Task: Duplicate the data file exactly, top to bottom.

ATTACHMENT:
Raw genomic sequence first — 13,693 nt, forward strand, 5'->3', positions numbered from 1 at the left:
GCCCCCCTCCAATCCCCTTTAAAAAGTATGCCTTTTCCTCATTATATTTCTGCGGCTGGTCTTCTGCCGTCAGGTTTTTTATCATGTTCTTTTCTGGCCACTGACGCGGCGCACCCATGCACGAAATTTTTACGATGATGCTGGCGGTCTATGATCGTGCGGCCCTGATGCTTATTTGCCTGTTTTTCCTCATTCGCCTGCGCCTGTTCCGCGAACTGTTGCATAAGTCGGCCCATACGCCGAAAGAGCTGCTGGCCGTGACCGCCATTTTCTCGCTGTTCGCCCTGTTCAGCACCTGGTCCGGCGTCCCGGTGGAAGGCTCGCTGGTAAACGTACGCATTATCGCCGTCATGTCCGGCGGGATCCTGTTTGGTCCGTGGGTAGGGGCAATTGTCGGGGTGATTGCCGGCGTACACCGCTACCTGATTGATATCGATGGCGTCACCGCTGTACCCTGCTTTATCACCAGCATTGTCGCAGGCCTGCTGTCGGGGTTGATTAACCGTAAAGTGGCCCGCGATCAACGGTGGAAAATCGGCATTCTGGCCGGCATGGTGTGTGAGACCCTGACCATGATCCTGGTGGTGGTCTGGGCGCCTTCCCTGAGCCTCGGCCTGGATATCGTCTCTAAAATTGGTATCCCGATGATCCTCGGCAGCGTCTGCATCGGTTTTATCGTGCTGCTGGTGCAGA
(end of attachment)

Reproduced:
Raw genomic sequence first — 13,693 nt, forward strand, 5'->3', positions numbered from 1 at the left:
GCCCCCCTCCAATCCCCTTTAAAAAGTATGCCTTTTCCTCATTATATTTCTGCGGCTGGTCTTCTGCCGTCAGGTTTTTTATCATGTTCTTTTCTGGCCACTGACGCGGCGCACCCATGCACGAAATTTTTACGATGATGCTGGCGGTCTATGATCGTGCGGCCCTGATGCTTATTTGCCTGTTTTTCCTCATTCGCCTGCGCCTGTTCCGCGAACTGTTGCATAAGTCGGCCCATACGCCGAAAGAGCTGCTGGCCGTGACCGCCATTTTCTCGCTGTTCGCCCTGTTCAGCACCTGGTCCGGCGTCCCGGTGGAAGGCTCGCTGGTAAACGTACGCATTATCGCCGTCATGTCCGGCGGGATCCTGTTTGGTCCGTGGGTAGGGGCAATTGTCGGGGTGATTGCCGGCGTACACCGCTACCTGATTGATATCGATGGCGTCACCGCTGTACCCTGCTTTATCACCAGCATTGTCGCAGGCCTGCTGTCGGGGTTGATTAACCGTAAAGTGGCCCGCGATCAACGGTGGAAAATCGGCATTCTGGCCGGCATGGTGTGTGAGACCCTGACCATGATCCTGGTGGTGGTCTGGGCGCCTTCCCTGAGCCTCGGCCTGGATATCGTCTCTAAAATTGGTATCCCGATGATCCTCGGCAGCGTCTGCATCGGTTTTATCGTGCTGCTGGTGCAGA